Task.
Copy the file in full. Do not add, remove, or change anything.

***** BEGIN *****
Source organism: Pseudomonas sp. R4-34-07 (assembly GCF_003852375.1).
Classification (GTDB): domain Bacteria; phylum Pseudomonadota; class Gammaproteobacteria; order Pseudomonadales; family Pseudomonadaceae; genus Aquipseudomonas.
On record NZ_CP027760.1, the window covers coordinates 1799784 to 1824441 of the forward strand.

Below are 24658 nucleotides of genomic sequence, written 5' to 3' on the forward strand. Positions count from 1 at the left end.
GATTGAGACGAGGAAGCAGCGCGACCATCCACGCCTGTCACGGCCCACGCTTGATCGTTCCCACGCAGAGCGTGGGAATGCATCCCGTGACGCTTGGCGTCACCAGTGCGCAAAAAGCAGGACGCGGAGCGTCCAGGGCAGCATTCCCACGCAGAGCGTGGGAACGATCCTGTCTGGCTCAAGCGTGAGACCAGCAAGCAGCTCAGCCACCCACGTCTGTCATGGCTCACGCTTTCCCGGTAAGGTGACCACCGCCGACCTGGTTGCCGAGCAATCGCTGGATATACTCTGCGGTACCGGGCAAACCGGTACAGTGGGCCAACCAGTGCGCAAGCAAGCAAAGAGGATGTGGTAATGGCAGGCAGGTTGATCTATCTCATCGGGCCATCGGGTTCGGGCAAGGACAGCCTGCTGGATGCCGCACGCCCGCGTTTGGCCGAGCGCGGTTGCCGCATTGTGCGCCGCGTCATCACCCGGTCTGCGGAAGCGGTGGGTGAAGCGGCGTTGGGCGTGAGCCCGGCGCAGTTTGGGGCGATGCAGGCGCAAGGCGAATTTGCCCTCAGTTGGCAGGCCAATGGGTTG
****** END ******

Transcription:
Source organism: Pseudomonas sp. R4-34-07 (assembly GCF_003852375.1).
Classification (GTDB): domain Bacteria; phylum Pseudomonadota; class Gammaproteobacteria; order Pseudomonadales; family Pseudomonadaceae; genus Aquipseudomonas.
On record NZ_CP027760.1, the window covers coordinates 1799784 to 1824441 of the forward strand.

Below are 24658 nucleotides of genomic sequence, written 5' to 3' on the forward strand. Positions count from 1 at the left end.
GATTGAGACGAGGAAGCAGCGCGACCATCCACGCCTGTCACGGCCCACGCTTGATCGTTCCCACGCAGAGCGTGGGAATGCATCCCGTGACGCTTGGCGTCACCAGTGCGCAAAAAGCAGGACGCGGAGCGTCCAGGGCAGCATTCCCACGCAGAGCGTGGGAACGATCCTGTCTGGCTCAAGCGTGAGACCAGCAAGCAGCTCAGCCACCCACGTCTGTCATGGCTCACGCTTTCCCGGTAAGGTGACCACCGCCGACCTGGTTGCCGAGCAATCGCTGGATATACTCTGCGGTACCGGGCAAACCGGTACAGTGGGCCAACCAGTGCGCAAGCAAGCAAAGAGGATGTGGTAATGGCAGGCAGGTTGATCTATCTCATCGGGCCATCGGGTTCGGGCAAGGACAGCCTGCTGGATGCCGCACGCCCGCGTTTGGCCGAGCGCGGTTGCCGCATTGTGCGCCGCGTCATCACCCGGTCTGCGGAAGCGGTGGGTGAAGCGGCGTTGGGCGTGAGCCCGGCGCAGTTTGGGGCGATGCAGGCGCAAGGCGAATTTGCCCTCAGTTGGCAGGCCAATGGGTTG